Lawton Mills Historic District facts for kids
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Lawton Mills Historic District
|Location||Roughly bounded by Second St., Railroad Ave., Norwich Rd. and Fifth and Ninth Sts., Plainfield, Connecticut|
|Area||140 acres (57 ha)|
|Architect||Lockwood, Green; Carpenter, A.N., et al.|
|Architectural style||Colonial Revival|
|NRHP reference No.||96000028|
|Added to NRHP||February 16, 1996|
The Lawton Mills Historic District in Plainfield, Connecticut encompasses a well-preserved early-20th-century mill village. The central focus of the district is the large brick mill complex to the south of Railroad Avenue on the banks of Horse Brook. The mill ownership developed the areas on either side of the mill complex with a substantial worker housing complex. The district includes more than 100 historically significant structures, most of which are worker house that has survived with generally only modest alterations. There are a few commercial buildings in the district, built to provide services to the works, and a community hall, which now serves as Plainfield's town hall. The district was listed on the National Register of Historic Places in 1996.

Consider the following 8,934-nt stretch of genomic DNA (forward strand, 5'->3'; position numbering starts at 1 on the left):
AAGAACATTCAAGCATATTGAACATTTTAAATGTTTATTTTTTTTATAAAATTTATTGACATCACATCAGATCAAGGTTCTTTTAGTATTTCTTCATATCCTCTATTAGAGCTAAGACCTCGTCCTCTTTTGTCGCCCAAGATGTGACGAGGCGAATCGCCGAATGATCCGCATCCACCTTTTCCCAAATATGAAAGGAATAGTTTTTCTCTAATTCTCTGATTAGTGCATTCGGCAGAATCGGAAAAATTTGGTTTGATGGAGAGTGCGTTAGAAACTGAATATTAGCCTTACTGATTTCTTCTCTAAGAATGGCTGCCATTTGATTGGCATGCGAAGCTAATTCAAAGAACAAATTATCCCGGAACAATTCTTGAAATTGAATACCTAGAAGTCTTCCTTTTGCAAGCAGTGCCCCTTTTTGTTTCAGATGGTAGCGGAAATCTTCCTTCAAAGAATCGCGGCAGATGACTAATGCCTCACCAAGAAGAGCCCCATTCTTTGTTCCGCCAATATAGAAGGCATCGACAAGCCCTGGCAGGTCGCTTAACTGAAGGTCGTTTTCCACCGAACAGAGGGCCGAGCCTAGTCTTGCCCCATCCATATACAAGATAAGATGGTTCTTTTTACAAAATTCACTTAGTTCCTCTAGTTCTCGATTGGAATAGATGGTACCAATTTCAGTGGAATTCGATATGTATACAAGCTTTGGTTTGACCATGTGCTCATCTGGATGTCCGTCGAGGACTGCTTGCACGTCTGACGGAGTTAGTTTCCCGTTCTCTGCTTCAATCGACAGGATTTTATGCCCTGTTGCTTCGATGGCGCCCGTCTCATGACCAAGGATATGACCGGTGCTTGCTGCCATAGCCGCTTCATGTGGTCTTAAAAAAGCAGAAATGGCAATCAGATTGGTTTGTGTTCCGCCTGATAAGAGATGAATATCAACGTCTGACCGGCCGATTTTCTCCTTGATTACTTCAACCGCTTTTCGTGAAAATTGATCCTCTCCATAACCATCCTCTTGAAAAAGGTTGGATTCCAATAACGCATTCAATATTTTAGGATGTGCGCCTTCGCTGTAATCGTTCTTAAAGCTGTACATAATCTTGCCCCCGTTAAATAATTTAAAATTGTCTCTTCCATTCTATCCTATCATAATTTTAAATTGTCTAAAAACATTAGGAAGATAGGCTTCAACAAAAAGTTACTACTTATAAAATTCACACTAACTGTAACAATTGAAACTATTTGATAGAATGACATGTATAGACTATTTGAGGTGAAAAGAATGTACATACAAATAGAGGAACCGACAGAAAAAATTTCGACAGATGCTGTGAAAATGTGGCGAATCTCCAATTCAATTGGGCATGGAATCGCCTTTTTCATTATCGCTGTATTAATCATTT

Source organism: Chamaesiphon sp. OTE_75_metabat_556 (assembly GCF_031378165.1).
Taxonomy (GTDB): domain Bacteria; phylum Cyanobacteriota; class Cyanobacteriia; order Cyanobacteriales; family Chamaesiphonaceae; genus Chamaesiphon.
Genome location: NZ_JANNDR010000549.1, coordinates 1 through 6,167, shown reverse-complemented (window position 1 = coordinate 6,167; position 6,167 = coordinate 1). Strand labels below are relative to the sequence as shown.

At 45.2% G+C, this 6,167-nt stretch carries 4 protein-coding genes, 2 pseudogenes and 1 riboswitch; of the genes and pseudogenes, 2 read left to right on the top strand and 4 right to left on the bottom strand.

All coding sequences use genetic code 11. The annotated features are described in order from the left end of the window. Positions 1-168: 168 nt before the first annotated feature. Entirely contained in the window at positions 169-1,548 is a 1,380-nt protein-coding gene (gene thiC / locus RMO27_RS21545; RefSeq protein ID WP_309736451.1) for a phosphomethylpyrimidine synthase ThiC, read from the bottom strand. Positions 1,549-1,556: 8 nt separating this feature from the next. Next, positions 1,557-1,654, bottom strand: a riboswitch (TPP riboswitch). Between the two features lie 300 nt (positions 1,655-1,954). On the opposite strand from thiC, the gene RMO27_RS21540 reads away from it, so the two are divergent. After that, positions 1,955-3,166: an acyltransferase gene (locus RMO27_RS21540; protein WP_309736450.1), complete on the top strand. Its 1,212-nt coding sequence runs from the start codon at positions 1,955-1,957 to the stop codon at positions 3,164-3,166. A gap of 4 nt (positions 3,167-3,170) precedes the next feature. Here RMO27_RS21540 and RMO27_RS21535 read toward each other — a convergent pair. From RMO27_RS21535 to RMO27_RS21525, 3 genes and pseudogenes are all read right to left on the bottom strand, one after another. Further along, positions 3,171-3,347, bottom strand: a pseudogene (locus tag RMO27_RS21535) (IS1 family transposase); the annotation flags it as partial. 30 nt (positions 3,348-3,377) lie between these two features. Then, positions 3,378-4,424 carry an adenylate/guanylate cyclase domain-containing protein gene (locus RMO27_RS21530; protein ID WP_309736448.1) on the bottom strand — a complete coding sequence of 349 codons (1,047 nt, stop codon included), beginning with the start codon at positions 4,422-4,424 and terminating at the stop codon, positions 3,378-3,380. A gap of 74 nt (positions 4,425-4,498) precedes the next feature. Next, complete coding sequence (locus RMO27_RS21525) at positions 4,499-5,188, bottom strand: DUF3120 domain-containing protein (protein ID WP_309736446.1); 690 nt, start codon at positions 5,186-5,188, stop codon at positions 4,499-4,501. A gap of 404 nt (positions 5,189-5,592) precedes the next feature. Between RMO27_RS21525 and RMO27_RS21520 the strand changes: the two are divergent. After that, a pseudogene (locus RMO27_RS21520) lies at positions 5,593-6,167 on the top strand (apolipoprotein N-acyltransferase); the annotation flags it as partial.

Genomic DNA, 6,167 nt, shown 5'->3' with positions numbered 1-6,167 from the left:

The historic district is bounded on the east by Norwich Road (Connecticut Route 12), the north by Railroad Avenue, and the west by Third Street. The complex was started in 1905 by Harold Lawton, a superintendent at the Baltic Mill complex in Sprague, and doubled in size in 1911. Originally the site of a foundry in the 19th century, Lawton's mill turned out fine combed cotton textiles, reaching a maximum capacity of 130,000 spindles and employing as many as 1,200 people. Between 1906 and 1911 Lawton built 125 Colonial Revival duplexes as housing for some of those workers. The success of the mill prompted the growth of Plainfield's commercial district, including the construction of an opera house, bank, and several large commercial blocks. The company suffered financial reverses during the Great Depression, and closed in 1936. A portion of the former mill complex has been demolished and replaced by a large modern warehouse.
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